Are you passionate about prevention, curious about child and youth development, and interested in developing new ways to promote positive outcomes for young people? A master’s degree in social work with a concentration in Children & Youth: Risks and Healthy Development will prepare you to work with children and adolescents in settings that include mental health clinics, family services, community and government agencies, schools, youth programs, treatment centers and juvenile justice facilities.
Using a strengths-based resilience framework, you’ll learn to apply theories and methods for youth development, assessment, prevention, early intervention, and clinical treatment with children and adolescents. Coursework emphasizes culturally-responsive and developmentally-appropriate practices that increase protective factors such as positive youth-adult relationships, and decrease risk factors like substance use.
Due to the COVID-19 pandemic, GSSW now offers additional start dates and program tracks for the Two-Year and Advanced-Standing Denver Campus MSW Programs. Learn More and Apply Now.
Your Career Options
Employment of child, family and school social workers is projected to grow 14 percent by 2026 —faster than the average for all occupations. More school social workers will be needed as student enrollments increase. With an MSW concentration in Children & Youth: Risks and Healthy Development, your social work career could entail:
- Conducting individual and group therapy with children and adolescents using trauma-informed approaches
- Partnering with young people to address pressing community issues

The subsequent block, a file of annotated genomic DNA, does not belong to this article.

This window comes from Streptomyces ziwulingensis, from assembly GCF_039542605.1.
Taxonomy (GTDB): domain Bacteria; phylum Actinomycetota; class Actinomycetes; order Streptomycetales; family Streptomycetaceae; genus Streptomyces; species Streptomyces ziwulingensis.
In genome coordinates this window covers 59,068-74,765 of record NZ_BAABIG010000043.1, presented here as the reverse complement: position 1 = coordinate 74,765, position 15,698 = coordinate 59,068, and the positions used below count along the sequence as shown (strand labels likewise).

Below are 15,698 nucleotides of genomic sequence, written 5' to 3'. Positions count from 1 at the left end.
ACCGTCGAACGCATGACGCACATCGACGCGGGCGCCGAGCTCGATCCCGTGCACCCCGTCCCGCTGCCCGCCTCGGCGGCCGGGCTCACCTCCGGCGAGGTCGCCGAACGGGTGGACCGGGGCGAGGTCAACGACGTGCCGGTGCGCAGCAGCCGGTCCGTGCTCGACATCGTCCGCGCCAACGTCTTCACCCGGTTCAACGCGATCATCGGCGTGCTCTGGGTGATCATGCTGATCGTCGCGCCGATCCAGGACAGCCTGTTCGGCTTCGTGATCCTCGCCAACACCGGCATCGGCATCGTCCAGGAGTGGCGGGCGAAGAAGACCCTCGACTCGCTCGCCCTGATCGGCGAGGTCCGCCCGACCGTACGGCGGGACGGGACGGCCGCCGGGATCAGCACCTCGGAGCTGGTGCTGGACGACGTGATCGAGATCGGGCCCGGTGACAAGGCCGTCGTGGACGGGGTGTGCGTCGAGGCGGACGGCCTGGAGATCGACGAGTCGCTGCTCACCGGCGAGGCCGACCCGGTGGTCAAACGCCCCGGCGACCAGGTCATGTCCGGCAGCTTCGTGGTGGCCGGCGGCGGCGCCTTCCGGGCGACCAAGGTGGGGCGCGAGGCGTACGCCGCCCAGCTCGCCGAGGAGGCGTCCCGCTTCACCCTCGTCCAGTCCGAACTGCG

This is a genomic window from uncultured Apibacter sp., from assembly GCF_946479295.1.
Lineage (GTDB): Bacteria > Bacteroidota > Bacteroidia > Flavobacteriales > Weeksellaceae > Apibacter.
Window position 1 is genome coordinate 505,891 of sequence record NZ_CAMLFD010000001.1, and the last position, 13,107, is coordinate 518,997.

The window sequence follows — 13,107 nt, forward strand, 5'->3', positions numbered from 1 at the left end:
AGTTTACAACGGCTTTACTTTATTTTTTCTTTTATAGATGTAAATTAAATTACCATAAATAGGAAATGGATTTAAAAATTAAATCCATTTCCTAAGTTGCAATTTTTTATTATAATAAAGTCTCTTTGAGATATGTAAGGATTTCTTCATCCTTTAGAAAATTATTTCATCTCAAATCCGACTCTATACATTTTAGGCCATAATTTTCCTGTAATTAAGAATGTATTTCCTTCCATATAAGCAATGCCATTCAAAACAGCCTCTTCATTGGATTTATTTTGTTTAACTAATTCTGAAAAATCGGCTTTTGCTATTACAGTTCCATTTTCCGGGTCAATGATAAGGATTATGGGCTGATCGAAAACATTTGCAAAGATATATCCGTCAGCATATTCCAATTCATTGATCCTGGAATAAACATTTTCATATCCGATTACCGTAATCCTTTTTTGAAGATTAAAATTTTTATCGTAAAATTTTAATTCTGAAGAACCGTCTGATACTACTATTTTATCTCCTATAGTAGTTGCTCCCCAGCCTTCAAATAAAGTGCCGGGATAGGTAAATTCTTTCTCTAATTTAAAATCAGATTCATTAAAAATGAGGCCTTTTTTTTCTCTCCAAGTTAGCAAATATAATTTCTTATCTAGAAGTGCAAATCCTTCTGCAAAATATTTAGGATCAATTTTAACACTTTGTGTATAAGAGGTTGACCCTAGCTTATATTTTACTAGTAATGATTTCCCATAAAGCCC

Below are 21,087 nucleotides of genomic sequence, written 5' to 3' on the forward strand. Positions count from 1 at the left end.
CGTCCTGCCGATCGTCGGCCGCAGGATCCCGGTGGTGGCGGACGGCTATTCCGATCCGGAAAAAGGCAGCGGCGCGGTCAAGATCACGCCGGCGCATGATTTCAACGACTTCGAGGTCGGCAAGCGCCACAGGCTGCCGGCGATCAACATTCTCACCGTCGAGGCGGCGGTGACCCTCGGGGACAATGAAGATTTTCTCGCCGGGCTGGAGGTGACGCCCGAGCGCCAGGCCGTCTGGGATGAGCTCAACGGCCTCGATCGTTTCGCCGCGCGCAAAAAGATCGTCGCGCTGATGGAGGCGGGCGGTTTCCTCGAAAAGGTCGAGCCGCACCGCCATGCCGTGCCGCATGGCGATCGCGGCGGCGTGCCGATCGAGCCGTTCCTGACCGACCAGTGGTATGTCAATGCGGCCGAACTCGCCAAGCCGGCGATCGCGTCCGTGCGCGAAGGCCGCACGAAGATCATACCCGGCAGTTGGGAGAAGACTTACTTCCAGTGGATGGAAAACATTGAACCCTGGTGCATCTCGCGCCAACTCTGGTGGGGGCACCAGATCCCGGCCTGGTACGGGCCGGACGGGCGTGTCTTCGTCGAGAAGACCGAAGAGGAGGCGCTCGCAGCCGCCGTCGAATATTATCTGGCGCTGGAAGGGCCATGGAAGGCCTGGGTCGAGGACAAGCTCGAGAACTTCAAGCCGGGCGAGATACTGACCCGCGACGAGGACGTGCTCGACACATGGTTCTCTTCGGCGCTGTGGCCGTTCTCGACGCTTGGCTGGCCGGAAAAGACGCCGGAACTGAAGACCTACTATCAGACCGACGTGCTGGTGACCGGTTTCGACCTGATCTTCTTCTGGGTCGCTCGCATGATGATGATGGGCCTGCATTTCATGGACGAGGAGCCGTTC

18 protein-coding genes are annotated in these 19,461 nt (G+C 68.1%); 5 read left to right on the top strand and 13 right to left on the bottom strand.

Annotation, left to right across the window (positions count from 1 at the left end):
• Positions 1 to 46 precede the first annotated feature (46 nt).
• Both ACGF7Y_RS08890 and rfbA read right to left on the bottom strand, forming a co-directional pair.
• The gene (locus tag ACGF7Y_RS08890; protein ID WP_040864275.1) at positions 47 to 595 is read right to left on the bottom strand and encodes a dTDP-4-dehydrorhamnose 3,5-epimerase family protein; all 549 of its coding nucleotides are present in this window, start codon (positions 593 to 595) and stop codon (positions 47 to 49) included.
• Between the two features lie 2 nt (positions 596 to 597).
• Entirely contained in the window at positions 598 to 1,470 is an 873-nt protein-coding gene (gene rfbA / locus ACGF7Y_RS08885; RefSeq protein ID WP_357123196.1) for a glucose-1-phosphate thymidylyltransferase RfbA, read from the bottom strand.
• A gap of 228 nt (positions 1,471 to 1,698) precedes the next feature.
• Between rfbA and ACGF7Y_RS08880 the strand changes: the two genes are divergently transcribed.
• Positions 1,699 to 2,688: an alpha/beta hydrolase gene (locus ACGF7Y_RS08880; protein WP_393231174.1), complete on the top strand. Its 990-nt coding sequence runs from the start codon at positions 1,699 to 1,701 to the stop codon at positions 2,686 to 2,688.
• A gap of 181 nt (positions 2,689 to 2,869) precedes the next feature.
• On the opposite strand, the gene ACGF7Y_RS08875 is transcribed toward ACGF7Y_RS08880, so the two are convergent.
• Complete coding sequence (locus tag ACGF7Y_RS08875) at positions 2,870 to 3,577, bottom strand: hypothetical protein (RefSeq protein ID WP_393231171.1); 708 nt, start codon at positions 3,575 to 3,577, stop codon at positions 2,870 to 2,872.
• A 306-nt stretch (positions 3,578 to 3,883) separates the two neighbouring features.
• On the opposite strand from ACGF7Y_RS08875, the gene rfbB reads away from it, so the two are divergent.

- Developing and implementing restorative justice programs
- Delivering interventions to prevent bullying, school dropout, delinquency and substance use
- Advocating for policy reform across systems, including juvenile justice, education and mental health
- Promoting positive youth development by building youths’ skills and competencies through after-school programs
- Adapting policies and practices across systems to be developmentally and culturally responsive
As program and community partnerships director at The Bridge Project, Phuong Phan, MSW ’07, creates educational opportunities for hundreds of youth in Denver’s public housing communities and facilitates development of life skills and self-sufficiency.
School Social Work Interventions
About this Course
Designed to give students the ability to identify, understand and apply the varied roles of school social worker. Examines politics of education, the educational organizational structure, special education law and process, collaborative teamwork with school and community professionals and intersystem case coordination. Emphasis placed on meeting the needs of special education populations through assessment, intervention and evaluation and on preventive programs for children and youth at risk for school failure, truancy and dropping out.
Practice Elements in Interventions with Children and Youth
About this Course
This course offers an integrative framework of theory and research to intervene with children and adolescents in school, family, and community-based agencies. Interventions include both direct work with children and collaborative/conjoint work with parents. Techniques include common elements across empirically-supported interventions such as cognitive-behavioral therapy, behavioral treatment, client centered treatment, social skills training, and parent management training. Intervention strategies are described across four primary problem areas common among children/adolescents: anxiety, depression, disruptive behavior, and attention deficit disorder. For each of these problem areas, intervention techniques are demonstrated, practiced in class, implemented in field placements, and monitored for client progress. The use of empirically-supported interventions is discussed from a multidimensional perspective with consideration for cultural context and adaptations necessary for particular client groups.